PHOTOGRAPH BY MARK THIESSEN/NATIONAL GEOGRAPHIC
Jonathan Baillie is the Executive Vice President and Chief Scientist of the National Geographic Society. He oversees Grants, Impact Initiatives, National Geographic Labs, Explorer Programs and the International team.
Baillie joined the Society in 2016 after 20 years at the Zoological Society of London (ZSL), where he most recently served as Conservation Programmes Director, overseeing conservation projects focused on threatened species and their habitats in over 50 countries.
As a leader in conservation science, he has authored several key publications on the status and trends of the world’s species and ecosystems. He was instrumental in developing the Living Planet Index, Sampled Red List Index and Wildlife Picture Index. Early in his career, he worked with a network of 8,000 scientists to produce the first International Union for the Conservation of Nature (IUCN) Red List of Threatened Species using quantitative criteria to assess extinction risk. He also worked with the IUCN to produce the first list of the 100 most threatened animals, plants and fungi. In addition, he co-chaired the IUCN Regional Red List working group and the IUCN Special Survival Commission Pangolin Specialist Group.
Baillie led the ZLS team that founded the EDGE of Existence program, which focuses on Evolutionary Distinct and Globally Endangered (EDGE) species and supports young scientists around the world working to protect animals facing extinction. While at ZSL, he also founded the Conservation Technology Unit and the Business and Biodiversity Programme. In addition, Baillie co-led the first large-scale retail activism project to focus on ocean conservation, Selfridges Project Ocean.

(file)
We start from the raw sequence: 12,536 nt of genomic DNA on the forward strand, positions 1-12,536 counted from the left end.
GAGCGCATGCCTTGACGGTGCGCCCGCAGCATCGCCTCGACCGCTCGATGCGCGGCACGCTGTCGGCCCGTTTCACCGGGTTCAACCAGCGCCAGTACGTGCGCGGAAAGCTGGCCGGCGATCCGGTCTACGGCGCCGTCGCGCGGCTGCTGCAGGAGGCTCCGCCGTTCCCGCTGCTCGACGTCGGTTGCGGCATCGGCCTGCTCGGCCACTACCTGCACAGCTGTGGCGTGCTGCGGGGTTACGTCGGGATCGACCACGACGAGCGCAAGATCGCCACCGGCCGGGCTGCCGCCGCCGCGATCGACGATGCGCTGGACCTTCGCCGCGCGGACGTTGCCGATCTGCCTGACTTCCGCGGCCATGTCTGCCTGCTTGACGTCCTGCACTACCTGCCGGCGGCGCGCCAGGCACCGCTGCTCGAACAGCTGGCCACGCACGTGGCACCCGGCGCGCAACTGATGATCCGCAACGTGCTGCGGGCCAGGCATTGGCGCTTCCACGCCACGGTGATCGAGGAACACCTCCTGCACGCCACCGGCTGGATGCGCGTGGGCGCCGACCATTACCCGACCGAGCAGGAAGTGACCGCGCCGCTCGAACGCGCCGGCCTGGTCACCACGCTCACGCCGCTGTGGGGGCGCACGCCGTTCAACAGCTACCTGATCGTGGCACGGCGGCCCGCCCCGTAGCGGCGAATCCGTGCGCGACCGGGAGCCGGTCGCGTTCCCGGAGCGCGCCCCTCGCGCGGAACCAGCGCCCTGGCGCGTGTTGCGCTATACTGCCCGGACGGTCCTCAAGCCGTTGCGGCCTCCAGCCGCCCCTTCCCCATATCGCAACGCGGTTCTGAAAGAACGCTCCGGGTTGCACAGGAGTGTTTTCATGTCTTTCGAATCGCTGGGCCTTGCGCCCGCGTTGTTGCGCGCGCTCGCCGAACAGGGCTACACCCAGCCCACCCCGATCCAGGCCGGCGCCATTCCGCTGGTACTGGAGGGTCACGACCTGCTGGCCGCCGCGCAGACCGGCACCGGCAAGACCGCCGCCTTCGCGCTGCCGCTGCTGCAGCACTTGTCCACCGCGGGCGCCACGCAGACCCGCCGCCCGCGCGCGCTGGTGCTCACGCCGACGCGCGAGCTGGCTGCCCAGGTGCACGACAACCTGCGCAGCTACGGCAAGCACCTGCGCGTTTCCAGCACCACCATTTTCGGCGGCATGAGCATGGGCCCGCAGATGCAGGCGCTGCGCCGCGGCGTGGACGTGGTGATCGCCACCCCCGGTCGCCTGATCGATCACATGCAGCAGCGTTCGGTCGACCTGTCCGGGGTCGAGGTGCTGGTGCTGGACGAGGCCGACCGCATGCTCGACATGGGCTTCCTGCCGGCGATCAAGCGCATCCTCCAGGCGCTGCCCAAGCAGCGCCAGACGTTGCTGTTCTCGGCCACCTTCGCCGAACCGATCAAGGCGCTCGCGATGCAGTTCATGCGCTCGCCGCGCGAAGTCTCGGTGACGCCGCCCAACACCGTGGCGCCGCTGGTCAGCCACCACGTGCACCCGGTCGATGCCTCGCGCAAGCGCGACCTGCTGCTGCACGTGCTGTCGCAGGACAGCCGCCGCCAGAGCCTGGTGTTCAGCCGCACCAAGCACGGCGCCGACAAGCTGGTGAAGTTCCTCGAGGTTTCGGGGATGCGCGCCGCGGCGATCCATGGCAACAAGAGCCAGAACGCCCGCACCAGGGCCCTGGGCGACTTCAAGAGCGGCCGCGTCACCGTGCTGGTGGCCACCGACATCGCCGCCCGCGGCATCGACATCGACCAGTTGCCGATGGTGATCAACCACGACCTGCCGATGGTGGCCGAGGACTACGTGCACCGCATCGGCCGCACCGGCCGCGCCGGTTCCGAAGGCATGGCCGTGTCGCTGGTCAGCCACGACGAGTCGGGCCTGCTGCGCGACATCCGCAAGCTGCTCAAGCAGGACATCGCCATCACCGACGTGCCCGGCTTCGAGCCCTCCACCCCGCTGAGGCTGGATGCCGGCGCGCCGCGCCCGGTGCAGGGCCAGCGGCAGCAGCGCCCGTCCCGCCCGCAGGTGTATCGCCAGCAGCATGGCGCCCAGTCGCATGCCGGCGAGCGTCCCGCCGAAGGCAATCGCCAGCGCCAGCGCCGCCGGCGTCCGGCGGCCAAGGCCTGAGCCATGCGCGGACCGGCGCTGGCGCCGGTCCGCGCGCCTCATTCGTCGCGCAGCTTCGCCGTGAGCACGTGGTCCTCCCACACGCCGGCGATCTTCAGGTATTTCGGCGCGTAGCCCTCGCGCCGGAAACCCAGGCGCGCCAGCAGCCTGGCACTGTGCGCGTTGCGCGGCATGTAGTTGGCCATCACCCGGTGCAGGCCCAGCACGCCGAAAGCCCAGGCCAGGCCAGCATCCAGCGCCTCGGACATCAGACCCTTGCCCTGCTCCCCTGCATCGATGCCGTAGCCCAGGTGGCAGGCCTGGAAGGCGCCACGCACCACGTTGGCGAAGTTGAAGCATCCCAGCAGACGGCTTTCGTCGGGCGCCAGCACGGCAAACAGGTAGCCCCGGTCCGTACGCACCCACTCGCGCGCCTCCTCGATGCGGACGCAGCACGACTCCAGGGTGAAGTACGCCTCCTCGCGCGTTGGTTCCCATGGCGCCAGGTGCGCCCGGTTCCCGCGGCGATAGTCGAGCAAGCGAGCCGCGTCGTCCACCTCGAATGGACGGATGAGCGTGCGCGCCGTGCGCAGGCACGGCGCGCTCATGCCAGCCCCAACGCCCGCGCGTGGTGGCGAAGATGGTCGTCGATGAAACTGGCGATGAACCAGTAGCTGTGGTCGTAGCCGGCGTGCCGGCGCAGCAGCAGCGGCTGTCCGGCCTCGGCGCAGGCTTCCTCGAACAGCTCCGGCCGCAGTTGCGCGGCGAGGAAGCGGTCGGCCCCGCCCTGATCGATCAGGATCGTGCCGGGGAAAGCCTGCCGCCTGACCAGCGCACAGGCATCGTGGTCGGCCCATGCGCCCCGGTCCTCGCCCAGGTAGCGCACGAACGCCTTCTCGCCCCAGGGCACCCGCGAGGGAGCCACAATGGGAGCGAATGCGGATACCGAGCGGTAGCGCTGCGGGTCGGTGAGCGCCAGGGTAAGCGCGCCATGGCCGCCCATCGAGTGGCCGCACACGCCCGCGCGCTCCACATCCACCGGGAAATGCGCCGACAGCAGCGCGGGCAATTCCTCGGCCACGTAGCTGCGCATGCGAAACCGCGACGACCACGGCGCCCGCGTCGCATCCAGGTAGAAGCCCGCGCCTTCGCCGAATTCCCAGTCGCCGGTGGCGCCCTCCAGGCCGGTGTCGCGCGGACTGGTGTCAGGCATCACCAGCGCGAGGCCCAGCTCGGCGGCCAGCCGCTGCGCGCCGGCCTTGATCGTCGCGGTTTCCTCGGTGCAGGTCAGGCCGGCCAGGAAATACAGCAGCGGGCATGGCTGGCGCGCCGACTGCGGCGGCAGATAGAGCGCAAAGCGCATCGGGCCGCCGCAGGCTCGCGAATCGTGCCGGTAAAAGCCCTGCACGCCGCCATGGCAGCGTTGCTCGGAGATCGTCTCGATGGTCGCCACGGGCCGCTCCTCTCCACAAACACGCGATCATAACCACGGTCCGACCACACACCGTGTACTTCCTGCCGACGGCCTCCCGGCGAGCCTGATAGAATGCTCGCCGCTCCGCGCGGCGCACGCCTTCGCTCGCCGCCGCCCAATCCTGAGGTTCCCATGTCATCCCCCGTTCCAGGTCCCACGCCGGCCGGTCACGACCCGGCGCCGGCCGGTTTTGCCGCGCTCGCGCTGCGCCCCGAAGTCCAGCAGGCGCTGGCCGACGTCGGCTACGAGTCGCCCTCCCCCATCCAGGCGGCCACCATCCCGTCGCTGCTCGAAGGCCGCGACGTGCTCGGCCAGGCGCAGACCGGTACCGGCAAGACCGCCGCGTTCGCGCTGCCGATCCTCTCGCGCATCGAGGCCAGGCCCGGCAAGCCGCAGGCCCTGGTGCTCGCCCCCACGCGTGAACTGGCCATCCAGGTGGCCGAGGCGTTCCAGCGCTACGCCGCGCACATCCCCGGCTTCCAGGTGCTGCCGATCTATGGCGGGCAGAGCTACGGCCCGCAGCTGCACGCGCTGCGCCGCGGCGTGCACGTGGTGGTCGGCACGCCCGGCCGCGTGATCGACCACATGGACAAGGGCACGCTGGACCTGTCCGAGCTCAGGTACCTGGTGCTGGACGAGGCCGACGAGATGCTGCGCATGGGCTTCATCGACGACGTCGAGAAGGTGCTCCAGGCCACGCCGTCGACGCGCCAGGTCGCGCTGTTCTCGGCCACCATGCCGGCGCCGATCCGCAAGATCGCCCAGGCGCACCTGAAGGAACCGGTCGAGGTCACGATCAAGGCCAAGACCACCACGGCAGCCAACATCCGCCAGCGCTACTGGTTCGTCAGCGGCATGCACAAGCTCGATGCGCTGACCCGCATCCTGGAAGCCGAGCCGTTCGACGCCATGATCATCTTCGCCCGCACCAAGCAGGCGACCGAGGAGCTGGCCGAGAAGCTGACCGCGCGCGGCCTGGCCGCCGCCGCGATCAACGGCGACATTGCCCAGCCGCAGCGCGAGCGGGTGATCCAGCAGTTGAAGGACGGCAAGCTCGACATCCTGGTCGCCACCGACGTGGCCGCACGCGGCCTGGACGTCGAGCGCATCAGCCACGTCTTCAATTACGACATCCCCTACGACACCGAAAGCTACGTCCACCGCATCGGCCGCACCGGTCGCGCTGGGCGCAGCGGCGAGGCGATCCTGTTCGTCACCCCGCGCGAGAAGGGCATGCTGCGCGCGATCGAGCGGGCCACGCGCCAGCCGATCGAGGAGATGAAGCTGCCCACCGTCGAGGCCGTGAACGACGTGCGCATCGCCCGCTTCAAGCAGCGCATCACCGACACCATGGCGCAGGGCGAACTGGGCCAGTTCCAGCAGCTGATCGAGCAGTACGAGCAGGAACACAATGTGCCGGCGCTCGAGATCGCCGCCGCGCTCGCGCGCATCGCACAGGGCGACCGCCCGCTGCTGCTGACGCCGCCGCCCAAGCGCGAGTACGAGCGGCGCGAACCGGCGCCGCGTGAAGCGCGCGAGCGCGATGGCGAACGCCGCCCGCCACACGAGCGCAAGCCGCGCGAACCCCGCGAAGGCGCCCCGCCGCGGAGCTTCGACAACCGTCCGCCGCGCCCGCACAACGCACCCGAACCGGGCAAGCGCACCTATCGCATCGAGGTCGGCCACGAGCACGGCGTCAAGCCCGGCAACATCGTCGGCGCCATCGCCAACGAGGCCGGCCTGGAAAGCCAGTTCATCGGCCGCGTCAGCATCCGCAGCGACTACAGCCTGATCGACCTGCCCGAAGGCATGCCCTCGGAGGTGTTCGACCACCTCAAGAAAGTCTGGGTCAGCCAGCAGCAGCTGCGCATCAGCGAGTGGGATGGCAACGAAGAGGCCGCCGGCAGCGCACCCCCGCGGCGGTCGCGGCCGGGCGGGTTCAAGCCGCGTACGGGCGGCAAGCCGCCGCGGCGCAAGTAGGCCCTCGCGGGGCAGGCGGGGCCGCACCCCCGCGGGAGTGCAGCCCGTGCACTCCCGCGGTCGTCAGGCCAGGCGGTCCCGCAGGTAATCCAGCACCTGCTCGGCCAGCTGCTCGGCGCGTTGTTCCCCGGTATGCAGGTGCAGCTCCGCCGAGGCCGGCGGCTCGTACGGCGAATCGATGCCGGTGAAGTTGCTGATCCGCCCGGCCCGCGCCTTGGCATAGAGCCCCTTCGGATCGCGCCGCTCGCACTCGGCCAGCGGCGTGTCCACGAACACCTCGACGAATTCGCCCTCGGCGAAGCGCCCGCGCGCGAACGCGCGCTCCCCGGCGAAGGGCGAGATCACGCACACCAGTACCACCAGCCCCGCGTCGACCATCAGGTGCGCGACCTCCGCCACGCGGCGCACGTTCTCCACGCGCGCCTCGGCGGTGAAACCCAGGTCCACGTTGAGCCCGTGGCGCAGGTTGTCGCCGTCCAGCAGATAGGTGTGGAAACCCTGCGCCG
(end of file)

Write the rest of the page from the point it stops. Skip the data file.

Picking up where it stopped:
Baillie helped initiate United for Wildlife, led by the Duke of Cambridge, a collaboration of seven of the most influential conservation organizations working to address illegal wildlife trade at scale. Under this collaboration, he led the development of the award-winning digital conservation leadership training platform, the Rhino Impact Investment, and the development of technology for nature.
Baillie is committed to engaging the next generation and has written a number of children’s books as well as co-founding a media animation company focused on communicating the diversity of life.
Baillie completed his undergraduate studies in geography at Queen’s University in Canada. He received a master’s degree in conservation biology from Yale University and a Ph.D. in biology from Silwood Park, Imperial College London. He has been a visiting professor of zoology at the University of Oxford since 2009.
Baillie’s extensive fieldwork includes understanding the persistence and vulnerability of island endemic birds in the Gulf of Guinea; conducting behavioral studies of desert baboons in Namibia; researching and monitoring western lowland gorillas in Gabon; and discovering evidence of EDGE species, such as the long-beaked echidna in the Cyclops Mountains in Indonesia.